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CVI.** THE CHURCH'S PARISH MINISTERS.
Still, as I turn thy monumental page,
Loved Church, it binds affection's chords to see,
Not less in virtue, though of less degree, Thy Worthjes of the humble PARSONAGE, Thy HOOKERS, Herberts, of a simpler age :
How mid their charge, from worldly follies free,
They “ ate their bread in peace and privacy,”
Soft whispers greet me from the sainted dead : “ Stewards of Christ, and on his service bound,
To train his flock for heaven, we hither fled; Here sought our bliss; and here through mercy found,
That bliss still harbor'd, where his service led.
CVII.** THE CHURCH'S PEOPLE. AND well it likes me, in thy bygone days
To see thy PEOPLE's sober footsteps press,
Leagued in one bond of peace and holiness, The path of penitence, and pray'r, and praise. Not theirs, with itching ear and curious gaze,
To scan the chance wayfarer's crude address,
Less apt the spirit's wanderings to repress, Than fitful dreams and groundless raptures raise. But theirs, their pastor's teaching, line on line ;
God's word digested well; the mystic feast Full oft enjoy'd; each stated rite divine :
Thus Walton, EVELYN, Nelson, once were blest; Learn'd wisdom in communion none but thine,
And in thy bosom found their Saviour's rest. Ken, and White, afterwards refused to withdraw their allegiance from James II. and were deprived.
CVIII. GOD THE PRESERVER OF HIS
A SOUND is in the trees and on the flood !
The wind is up; it lifts the waters high,
As if to battle with the eternal sky,
Who sits above the storm with wakeful eye,
Prompt, if need be, with voice of sovereignty To speak, as once Tiberias' waves he strew'd With “ Peace, be still!”-Yea, Lord, if aught of ill
Thy Church assail, her griefs thy care engage; Safe stands she, founded on thy holy hill :
Thou canst the tempest's fearful roar assuage, Tumultuous noise! and more tumultuous still,
Lash'd into storm the maddening people's rage.
CIX. TO THE READER.
May quell a judgment harsh, or wish unkind,
lov'd Mother-Church; and in thy mind, Bid thoughts more just, and kindlier feelings rise : Deem them not air-born baseless fantasies !
Scan her by God's own word, and thou shalt find,
The more thou scann'st, thy spirit more inclin'd Her name to venerate, her worth to prize. To thee the search a rich return may bear
Of sacred lore, and aspirations raise Which the earth owns not: nor shalt thou not sharo
The grateful sense, which, ah! too scantly, pays Blessings conferr'd with thanksgiving and prayer
“ Peace to our Sion, to our God be praise ! ”
TRINITY CHURCH, NEW-YORK.
BY THE REV. WM. BERRIAN, D.D.,
RECTOR OF THE SAME.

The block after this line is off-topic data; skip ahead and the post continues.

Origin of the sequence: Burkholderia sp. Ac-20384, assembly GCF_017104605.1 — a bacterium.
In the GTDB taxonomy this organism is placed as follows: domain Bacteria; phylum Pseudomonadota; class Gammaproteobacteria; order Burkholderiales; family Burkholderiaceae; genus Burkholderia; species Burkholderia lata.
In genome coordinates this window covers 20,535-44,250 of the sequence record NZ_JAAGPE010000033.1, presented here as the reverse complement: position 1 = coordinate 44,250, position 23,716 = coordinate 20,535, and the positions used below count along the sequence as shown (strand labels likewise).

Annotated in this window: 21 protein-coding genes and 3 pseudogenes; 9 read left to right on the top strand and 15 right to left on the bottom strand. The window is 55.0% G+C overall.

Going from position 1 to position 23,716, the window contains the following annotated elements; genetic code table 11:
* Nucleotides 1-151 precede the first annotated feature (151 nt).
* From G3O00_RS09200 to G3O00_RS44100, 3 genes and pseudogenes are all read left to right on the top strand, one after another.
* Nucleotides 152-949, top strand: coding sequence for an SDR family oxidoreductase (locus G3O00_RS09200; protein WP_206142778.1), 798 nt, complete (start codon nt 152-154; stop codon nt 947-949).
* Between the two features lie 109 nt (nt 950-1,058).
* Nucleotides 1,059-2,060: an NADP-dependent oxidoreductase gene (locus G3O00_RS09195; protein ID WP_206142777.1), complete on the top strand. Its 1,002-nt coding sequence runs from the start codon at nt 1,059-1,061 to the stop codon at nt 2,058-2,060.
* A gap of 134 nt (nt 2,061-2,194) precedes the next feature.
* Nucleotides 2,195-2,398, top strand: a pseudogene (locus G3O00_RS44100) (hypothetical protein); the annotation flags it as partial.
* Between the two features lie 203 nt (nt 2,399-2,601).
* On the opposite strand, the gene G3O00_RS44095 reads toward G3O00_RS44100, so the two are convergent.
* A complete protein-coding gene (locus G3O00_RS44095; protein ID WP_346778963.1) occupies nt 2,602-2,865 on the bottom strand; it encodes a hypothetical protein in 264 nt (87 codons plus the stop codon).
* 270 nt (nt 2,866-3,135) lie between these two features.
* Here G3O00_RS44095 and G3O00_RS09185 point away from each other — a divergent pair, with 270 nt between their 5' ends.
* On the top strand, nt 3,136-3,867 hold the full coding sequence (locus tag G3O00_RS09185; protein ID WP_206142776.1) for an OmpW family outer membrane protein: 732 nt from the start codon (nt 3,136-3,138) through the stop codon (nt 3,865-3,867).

One volume. 8vo. Illustrated. “This is a very interesting and well-executed work-which will repay porusal, not oz.y by churchmen, but by all who claim descent from a connexion with old New York. For in truth the records of a church which was the parish church, in t'ie beginning of whole city-cannot but interest the descendants of the old citizens.
" Mr. Berrian has performed his share of the work con amore--almost, in somo par ticulars with an excess of affection, which has led to rather ampler citations from tho early vestry proceedings--than either their interest or present importance warrant, and thus has unnecessarily swelled the volume.
“ But with all allowance for this dwelling upon the past the book is, as we have said, very interesting and attractive, and we hopo none will doprive themselves of the plonours and profit of reading it."-N. Ý Courior.
ENGLISH CHURCH WOMEN
- This is a small and very neat edition of a most delightful and useful book. It contain the biography of such excellent characters as Viscountess Falkland, the Countess of Car berry, Lady Capel, and Mary Evelyn. We cannot think of a better volume to put into the Parish Library and the Family Circle. Wherever it goes, it must exert a most be nign influence."-Calendar.
"A charming compendium of female biography, of which it must have occurred to the reader there is a lack in our literature. Of course, as the title implies, the memorials ata confined to members of the Established Church of England, but that makes them no les interesting and certainly no less profitable to the religious reader, since the principles of virtue and religion are subjects for delightful contemplation, and profitable withal, what. ever their incidental relation or position. We are glad to possess and commend to others this excellent publication."—N. Y. Commercial.
“No intelligent Christian can read these biographical notices, without meeting with trall of character well worthy of admiration and imitation.”—Southern Churchman
LATHROP'S APOSTOLIC SUCCESSION.
CHRIST'S WARNING TO THE CHURCHES:
WITH AN APPENDIX ON THE
REV. JOSEPH LATHROP, D.D.
WITH AN INTRODUCTORY NOTICE BY THE REV. J. M. WAINWRIGHT, D. D.
" A Treatise on the necessity of external ordination, and of a succession from the Aposties to constitute valid Orders, from a Congregational minister, is somewhat of an anomaly Yet this is such a one. The author was settled in West Springfield, Mass., and delivered and published these sermons on the occasion of being visited and annoyed by an itinerant preacher who "made great pretensions to piety," and "tirught that every saint has a right to preach.” The work in its present republished form, cannot fail to be useful in teaching men from whence authority to preach the Gospel is to be derived.-Calendar
“ Here we have a defence of the apostolic succession, written by an eminent Congregationalist, the Rev. Joseph Lathrop, and edited by a high Churchman, the Rev. Dr. Wain. wright. It is a good book, although something of a curiosity in its way. It is gotten up in Stanford and Swords's usu al neat and tasteful style."-Recorder.